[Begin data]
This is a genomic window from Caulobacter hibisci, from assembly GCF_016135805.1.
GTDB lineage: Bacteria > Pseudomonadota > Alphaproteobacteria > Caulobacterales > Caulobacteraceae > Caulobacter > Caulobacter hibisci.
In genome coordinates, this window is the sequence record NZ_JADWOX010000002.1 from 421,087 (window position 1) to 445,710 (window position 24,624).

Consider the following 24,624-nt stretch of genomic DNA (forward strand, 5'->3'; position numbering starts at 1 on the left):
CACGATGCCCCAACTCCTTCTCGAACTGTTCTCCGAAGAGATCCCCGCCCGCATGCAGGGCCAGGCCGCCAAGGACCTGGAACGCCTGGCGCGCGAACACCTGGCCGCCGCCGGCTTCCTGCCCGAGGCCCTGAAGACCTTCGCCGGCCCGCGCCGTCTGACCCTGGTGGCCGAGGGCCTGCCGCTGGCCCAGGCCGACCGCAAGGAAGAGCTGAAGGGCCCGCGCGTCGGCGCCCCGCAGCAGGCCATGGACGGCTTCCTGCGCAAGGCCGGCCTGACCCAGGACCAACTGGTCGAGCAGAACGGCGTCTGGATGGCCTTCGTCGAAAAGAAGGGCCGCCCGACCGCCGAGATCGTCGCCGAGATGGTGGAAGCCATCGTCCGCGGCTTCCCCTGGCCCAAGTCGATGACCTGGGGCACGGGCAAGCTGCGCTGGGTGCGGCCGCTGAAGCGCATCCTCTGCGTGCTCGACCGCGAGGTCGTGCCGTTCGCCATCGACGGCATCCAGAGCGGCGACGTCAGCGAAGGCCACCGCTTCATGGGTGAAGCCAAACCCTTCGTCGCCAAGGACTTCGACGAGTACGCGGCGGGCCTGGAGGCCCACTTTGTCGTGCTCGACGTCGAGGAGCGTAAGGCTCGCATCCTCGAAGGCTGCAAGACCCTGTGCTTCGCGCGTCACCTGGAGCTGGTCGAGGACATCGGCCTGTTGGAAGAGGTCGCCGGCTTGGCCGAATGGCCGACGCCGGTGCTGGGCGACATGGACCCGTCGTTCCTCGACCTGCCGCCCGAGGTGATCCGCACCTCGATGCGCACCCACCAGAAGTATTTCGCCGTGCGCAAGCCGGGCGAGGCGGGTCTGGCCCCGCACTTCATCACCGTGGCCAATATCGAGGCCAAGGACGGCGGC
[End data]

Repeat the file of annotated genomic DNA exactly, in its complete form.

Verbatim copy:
This is a genomic window from Caulobacter hibisci, from assembly GCF_016135805.1.
GTDB lineage: Bacteria > Pseudomonadota > Alphaproteobacteria > Caulobacterales > Caulobacteraceae > Caulobacter > Caulobacter hibisci.
In genome coordinates, this window is the sequence record NZ_JADWOX010000002.1 from 421,087 (window position 1) to 445,710 (window position 24,624).

Consider the following 24,624-nt stretch of genomic DNA (forward strand, 5'->3'; position numbering starts at 1 on the left):
CACGATGCCCCAACTCCTTCTCGAACTGTTCTCCGAAGAGATCCCCGCCCGCATGCAGGGCCAGGCCGCCAAGGACCTGGAACGCCTGGCGCGCGAACACCTGGCCGCCGCCGGCTTCCTGCCCGAGGCCCTGAAGACCTTCGCCGGCCCGCGCCGTCTGACCCTGGTGGCCGAGGGCCTGCCGCTGGCCCAGGCCGACCGCAAGGAAGAGCTGAAGGGCCCGCGCGTCGGCGCCCCGCAGCAGGCCATGGACGGCTTCCTGCGCAAGGCCGGCCTGACCCAGGACCAACTGGTCGAGCAGAACGGCGTCTGGATGGCCTTCGTCGAAAAGAAGGGCCGCCCGACCGCCGAGATCGTCGCCGAGATGGTGGAAGCCATCGTCCGCGGCTTCCCCTGGCCCAAGTCGATGACCTGGGGCACGGGCAAGCTGCGCTGGGTGCGGCCGCTGAAGCGCATCCTCTGCGTGCTCGACCGCGAGGTCGTGCCGTTCGCCATCGACGGCATCCAGAGCGGCGACGTCAGCGAAGGCCACCGCTTCATGGGTGAAGCCAAACCCTTCGTCGCCAAGGACTTCGACGAGTACGCGGCGGGCCTGGAGGCCCACTTTGTCGTGCTCGACGTCGAGGAGCGTAAGGCTCGCATCCTCGAAGGCTGCAAGACCCTGTGCTTCGCGCGTCACCTGGAGCTGGTCGAGGACATCGGCCTGTTGGAAGAGGTCGCCGGCTTGGCCGAATGGCCGACGCCGGTGCTGGGCGACATGGACCCGTCGTTCCTCGACCTGCCGCCCGAGGTGATCCGCACCTCGATGCGCACCCACCAGAAGTATTTCGCCGTGCGCAAGCCGGGCGAGGCGGGTCTGGCCCCGCACTTCATCACCGTGGCCAATATCGAGGCCAAGGACGGCGGC